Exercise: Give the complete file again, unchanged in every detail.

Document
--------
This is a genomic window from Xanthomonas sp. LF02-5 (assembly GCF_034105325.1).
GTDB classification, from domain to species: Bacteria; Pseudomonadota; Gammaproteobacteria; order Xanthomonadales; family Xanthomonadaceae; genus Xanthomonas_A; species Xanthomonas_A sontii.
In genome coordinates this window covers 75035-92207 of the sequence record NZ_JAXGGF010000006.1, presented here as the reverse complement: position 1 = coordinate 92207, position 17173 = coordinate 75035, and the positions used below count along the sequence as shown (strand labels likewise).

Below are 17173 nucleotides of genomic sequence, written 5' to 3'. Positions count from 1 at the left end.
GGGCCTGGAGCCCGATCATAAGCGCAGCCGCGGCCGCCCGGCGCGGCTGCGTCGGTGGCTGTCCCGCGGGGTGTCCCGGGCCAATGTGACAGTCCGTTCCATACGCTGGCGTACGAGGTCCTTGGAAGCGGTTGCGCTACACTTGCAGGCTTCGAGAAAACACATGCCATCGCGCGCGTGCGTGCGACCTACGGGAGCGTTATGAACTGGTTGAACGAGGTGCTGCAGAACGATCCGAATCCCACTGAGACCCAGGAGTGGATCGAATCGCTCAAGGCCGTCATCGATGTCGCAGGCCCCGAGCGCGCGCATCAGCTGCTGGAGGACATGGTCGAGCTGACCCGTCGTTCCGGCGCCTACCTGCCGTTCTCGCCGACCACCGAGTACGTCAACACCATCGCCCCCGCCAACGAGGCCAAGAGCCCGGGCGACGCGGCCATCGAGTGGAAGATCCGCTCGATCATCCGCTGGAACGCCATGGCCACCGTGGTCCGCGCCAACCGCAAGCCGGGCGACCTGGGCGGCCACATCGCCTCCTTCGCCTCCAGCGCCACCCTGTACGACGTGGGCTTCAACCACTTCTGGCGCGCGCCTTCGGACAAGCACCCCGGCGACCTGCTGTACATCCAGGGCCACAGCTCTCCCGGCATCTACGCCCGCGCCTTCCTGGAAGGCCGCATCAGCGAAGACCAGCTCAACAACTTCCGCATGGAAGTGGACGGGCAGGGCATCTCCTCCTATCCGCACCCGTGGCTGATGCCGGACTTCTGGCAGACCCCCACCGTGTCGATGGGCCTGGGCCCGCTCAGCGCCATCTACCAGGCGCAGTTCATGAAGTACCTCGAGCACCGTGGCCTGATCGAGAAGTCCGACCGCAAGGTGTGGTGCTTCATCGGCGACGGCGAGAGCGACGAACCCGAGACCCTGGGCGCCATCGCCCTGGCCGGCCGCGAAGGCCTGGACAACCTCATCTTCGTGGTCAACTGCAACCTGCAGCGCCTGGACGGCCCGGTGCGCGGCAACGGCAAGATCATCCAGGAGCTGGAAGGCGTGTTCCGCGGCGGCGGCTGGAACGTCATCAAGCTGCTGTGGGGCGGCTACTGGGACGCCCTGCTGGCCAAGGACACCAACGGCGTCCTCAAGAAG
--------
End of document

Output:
This is a genomic window from Xanthomonas sp. LF02-5 (assembly GCF_034105325.1).
GTDB classification, from domain to species: Bacteria; Pseudomonadota; Gammaproteobacteria; order Xanthomonadales; family Xanthomonadaceae; genus Xanthomonas_A; species Xanthomonas_A sontii.
In genome coordinates this window covers 75035-92207 of the sequence record NZ_JAXGGF010000006.1, presented here as the reverse complement: position 1 = coordinate 92207, position 17173 = coordinate 75035, and the positions used below count along the sequence as shown (strand labels likewise).

Below are 17173 nucleotides of genomic sequence, written 5' to 3'. Positions count from 1 at the left end.
GGGCCTGGAGCCCGATCATAAGCGCAGCCGCGGCCGCCCGGCGCGGCTGCGTCGGTGGCTGTCCCGCGGGGTGTCCCGGGCCAATGTGACAGTCCGTTCCATACGCTGGCGTACGAGGTCCTTGGAAGCGGTTGCGCTACACTTGCAGGCTTCGAGAAAACACATGCCATCGCGCGCGTGCGTGCGACCTACGGGAGCGTTATGAACTGGTTGAACGAGGTGCTGCAGAACGATCCGAATCCCACTGAGACCCAGGAGTGGATCGAATCGCTCAAGGCCGTCATCGATGTCGCAGGCCCCGAGCGCGCGCATCAGCTGCTGGAGGACATGGTCGAGCTGACCCGTCGTTCCGGCGCCTACCTGCCGTTCTCGCCGACCACCGAGTACGTCAACACCATCGCCCCCGCCAACGAGGCCAAGAGCCCGGGCGACGCGGCCATCGAGTGGAAGATCCGCTCGATCATCCGCTGGAACGCCATGGCCACCGTGGTCCGCGCCAACCGCAAGCCGGGCGACCTGGGCGGCCACATCGCCTCCTTCGCCTCCAGCGCCACCCTGTACGACGTGGGCTTCAACCACTTCTGGCGCGCGCCTTCGGACAAGCACCCCGGCGACCTGCTGTACATCCAGGGCCACAGCTCTCCCGGCATCTACGCCCGCGCCTTCCTGGAAGGCCGCATCAGCGAAGACCAGCTCAACAACTTCCGCATGGAAGTGGACGGGCAGGGCATCTCCTCCTATCCGCACCCGTGGCTGATGCCGGACTTCTGGCAGACCCCCACCGTGTCGATGGGCCTGGGCCCGCTCAGCGCCATCTACCAGGCGCAGTTCATGAAGTACCTCGAGCACCGTGGCCTGATCGAGAAGTCCGACCGCAAGGTGTGGTGCTTCATCGGCGACGGCGAGAGCGACGAACCCGAGACCCTGGGCGCCATCGCCCTGGCCGGCCGCGAAGGCCTGGACAACCTCATCTTCGTGGTCAACTGCAACCTGCAGCGCCTGGACGGCCCGGTGCGCGGCAACGGCAAGATCATCCAGGAGCTGGAAGGCGTGTTCCGCGGCGGCGGCTGGAACGTCATCAAGCTGCTGTGGGGCGGCTACTGGGACGCCCTGCTGGCCAAGGACACCAACGGCGTCCTCAAGAAG